Being the dad of 16-year-old triplets has been the adventure of a lifetime. It's also been a great teacher. Below are some of the lessons I've learned as the dad of triplets that apply to my role as a leader.
1. Leaders set the tone.
It's a good thing we had no idea what was to come the day we found out my wife was pregnant with triplets. The craziness that ensued in caring for three babies taught us to keep our cool in the midst of chaos.
The same is true at work. When chaos hits, leaders keep their cool for their followers. Setting the tone of positivity and focus provides confidence for your team like nothing else. You may not realize it, but your team is looking to you to set the tone in overcoming circumstances at work just like my teenagers look to me for help in dealing with the dramas of everyday life.
2. Leaders act consistently.
Having one boy and identical girls the same age has often been a challenge. Teaching them the difference between consistency and fairness has proven difficult at times. Life isn't fair.
Employees can’t expect the same distribution of promotions, job assignments, or leadership training. Learning how to act consistently provides a framework where everyone can succeed.
Just as each of my children is different, employees need different things from their leader at work. But they also need a consistent figure who models values that are important to you and your organization.
3. Leaders encourage and inspire.
I have noticed the pressure that my children face each day. As teenagers, they are filled with self-doubt and insecurity. One of my main jobs as their dad is to encourage them to try new things, moving outside of their comfort zones to grow into the adults they will become.
My role as a leader is very much the same. Many of the employees that fill our ranks are teenagers in adult bodies, filled with insecurities and lacking confidence. Speaking encouragement into these employees can make a huge difference in their success and yours.
4. Leaders challenge.
I recently overheard a conversation between my girls where one remarked how dad wouldn't be afraid in a rather intimidating circumstance. If only they knew! I laughed on the inside when I heard it, but realized that it was because I had expected them to pursue excellence that they thought I was unafraid of new challenges.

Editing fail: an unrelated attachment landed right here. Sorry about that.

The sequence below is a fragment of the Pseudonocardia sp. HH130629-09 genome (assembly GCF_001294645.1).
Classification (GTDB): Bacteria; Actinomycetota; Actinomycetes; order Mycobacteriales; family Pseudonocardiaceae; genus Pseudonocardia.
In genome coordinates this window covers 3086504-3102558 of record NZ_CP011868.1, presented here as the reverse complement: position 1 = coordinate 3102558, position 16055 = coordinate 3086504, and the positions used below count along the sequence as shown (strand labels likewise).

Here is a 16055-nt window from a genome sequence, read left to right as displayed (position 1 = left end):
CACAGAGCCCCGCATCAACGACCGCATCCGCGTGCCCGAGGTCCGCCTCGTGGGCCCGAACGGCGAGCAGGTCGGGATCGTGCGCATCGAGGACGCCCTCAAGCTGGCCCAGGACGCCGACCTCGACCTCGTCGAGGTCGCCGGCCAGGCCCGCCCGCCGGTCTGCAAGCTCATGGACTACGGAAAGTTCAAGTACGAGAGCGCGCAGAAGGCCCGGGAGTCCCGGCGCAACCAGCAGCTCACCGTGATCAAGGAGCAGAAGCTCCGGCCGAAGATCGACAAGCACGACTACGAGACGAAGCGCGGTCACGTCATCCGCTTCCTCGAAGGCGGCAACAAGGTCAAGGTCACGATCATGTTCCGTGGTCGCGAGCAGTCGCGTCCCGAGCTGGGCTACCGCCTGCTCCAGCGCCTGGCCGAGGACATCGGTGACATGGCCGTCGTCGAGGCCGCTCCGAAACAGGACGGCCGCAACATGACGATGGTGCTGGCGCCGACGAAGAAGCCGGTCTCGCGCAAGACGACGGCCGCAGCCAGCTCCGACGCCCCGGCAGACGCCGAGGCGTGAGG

It takes courage to be a leader. That courage puts forth an example that doesn't settle for anything less than excellence and continues to challenge the status quo. By modeling such behaviors, leaders can help employees overcome fear and succeed in ways they did not think possible.
5. Leaders don't give up.
By now the realization that I have three 16-year-olds living under my roof has probably hit you. Just imagine what it's like around my home for a minute. Three new drivers, three growing human beings transitioning from childhood to adulthood filled with emotion, livelihood, and all the drama that goes with it. It's a BLAST!
Sometimes though, that drama is enough to make me want to escape. To just throw in the towel and say I've had enough, that there's nothing more I can do. But after the emotion passes, I realize that seasons change and in just a few short years, I won't have three lively human beings living under my roof, and I will miss it!
In the same vein, leaders don't give up on those they are called to lead. Though situations may seem bleak and may appear to not have a beneficial resolution, leaders continue to work for the best until the very end. Being a dad has taught me to persevere keeping my perspective right while keeping my cool. Some days I'm better at that than others, but the process of perseverance has given me an outlook on leadership that I have not had before. Leaders don't give up!
So this Father's Day here's to all the dads who keep at it with their kids. Here's to you who will get up every day and continue being the leader that their followers need just like you will keep being the dad your kids need you to be.
Photo source: istock
Andy Zawacki, a former pastor and teacher has a passion for developing leaders who will change the world. He serves as the Director of Ministry Development for Back to the Bible and is a doctoral student of strategic leadership at Regent University.